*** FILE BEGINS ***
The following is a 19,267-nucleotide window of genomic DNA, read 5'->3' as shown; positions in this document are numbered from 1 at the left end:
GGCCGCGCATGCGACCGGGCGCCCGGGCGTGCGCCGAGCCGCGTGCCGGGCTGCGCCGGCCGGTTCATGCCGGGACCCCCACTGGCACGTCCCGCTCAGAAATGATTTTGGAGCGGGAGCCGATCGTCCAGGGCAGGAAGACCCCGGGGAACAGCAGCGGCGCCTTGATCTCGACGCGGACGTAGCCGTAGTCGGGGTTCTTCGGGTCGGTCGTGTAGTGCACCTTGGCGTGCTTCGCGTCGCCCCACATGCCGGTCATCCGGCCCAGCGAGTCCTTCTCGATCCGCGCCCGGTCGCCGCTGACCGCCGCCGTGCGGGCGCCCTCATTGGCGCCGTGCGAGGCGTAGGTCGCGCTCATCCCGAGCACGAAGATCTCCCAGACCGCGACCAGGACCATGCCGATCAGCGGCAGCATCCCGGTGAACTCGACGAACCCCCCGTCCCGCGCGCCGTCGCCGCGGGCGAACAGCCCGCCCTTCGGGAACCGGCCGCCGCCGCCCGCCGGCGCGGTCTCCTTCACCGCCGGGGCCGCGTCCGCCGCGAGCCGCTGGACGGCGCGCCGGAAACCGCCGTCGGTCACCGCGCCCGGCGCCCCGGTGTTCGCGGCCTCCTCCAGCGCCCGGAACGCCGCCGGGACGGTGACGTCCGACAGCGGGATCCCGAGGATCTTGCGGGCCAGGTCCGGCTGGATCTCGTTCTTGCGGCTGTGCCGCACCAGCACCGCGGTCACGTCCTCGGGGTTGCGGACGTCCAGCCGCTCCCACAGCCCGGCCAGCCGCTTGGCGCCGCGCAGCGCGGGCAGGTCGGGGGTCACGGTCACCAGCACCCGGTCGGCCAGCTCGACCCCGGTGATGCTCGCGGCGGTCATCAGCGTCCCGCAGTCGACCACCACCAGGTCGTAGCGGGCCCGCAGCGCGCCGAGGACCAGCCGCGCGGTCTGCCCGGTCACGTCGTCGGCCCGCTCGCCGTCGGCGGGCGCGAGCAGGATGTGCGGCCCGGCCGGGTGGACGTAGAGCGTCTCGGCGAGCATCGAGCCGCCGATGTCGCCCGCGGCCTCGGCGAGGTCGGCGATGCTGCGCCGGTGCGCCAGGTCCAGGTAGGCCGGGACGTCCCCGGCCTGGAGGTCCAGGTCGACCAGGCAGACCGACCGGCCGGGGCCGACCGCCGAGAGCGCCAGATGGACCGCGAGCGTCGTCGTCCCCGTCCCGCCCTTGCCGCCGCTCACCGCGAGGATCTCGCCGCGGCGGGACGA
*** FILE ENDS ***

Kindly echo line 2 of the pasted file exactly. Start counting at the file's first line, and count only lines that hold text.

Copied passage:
GGCCGCGCATGCGACCGGGCGCCCGGGCGTGCGCCGAGCCGCGTGCCGGGCTGCGCCGGCCGGTTCATGCCGGGACCCCCACTGGCACGTCCCGCTCAGAAATGATTTTGGAGCGGGAGCCGATCGTCCAGGGCAGGAAGACCCCGGGGAACAGCAGCGGCGCCTTGATCTCGACGCGGACGTAGCCGTAGTCGGGGTTCTTCGGGTCGGTCGTGTAGTGCACCTTGGCGTGCTTCGCGTCGCCCCACATGCCGGTCATCCGGCCCAGCGAGTCCTTCTCGATCCGCGCCCGGTCGCCGCTGACCGCCGCCGTGCGGGCGCCCTCATTGGCGCCGTGCGAGGCGTAGGTCGCGCTCATCCCGAGCACGAAGATCTCCCAGACCGCGACCAGGACCATGCCGATCAGCGGCAGCATCCCGGTGAACTCGACGAACCCCCCGTCCCGCGCGCCGTCGCCGCGGGCGAACAGCCCGCCCTTCGGGAACCGGCCGCCGCCGCCCGCCGGCGCGGTCTCCTTCACCGCCGGGGCCGCGTCCGCCGCGAGCCGCTGGACGGCGCGCCGGAAACCGCCGTCGGTCACCGCGCCCGGCGCCCCGGTGTTCGCGGCCTCCTCCAGCGCCCGGAACGCCGCCGGGACGGTGACGTCCGACAGCGGGATCCCGAGGATCTTGCGGGCCAGGTCCGGCTGGATCTCGTTCTTGCGGCTGTGCCGCACCAGCACCGCGGTCACGTCCTCGGGGTTGCGGACGTCCAGCCGCTCCCACAGCCCGGCCAGCCGCTTGGCGCCGCGCAGCGCGGGCAGGTCGGGGGTCACGGTCACCAGCACCCGGTCGGCCAGCTCGACCCCGGTGATGCTCGCGGCGGTCATCAGCGTCCCGCAGTCGACCACCACCAGGTCGTAGCGGGCCCGCAGCGCGCCGAGGACCAGCCGCGCGGTCTGCCCGGTCACGTCGTCGGCCCGCTCGCCGTCGGCGGGCGCGAGCAGGATGTGCGGCCCGGCCGGGTGGACGTAGAGCGTCTCGGCGAGCATCGAGCCGCCGATGTCGCCCGCGGCCTCGGCGAGGTCGGCGATGCTGCGCCGGTGCGCCAGGTCCAGGTAGGCCGGGACGTCCCCGGCCTGGAGGTCCAGGTCGACCAGGCAGACCGACCGGCCGGGGCCGACCGCCGAGAGCGCCAGATGGACCGCGAGCGTCGTCGTCCCCGTCCCGCCCTTGCCGCCGCTCACCGCGAGGATCTCGCCGCGGCGGGACGA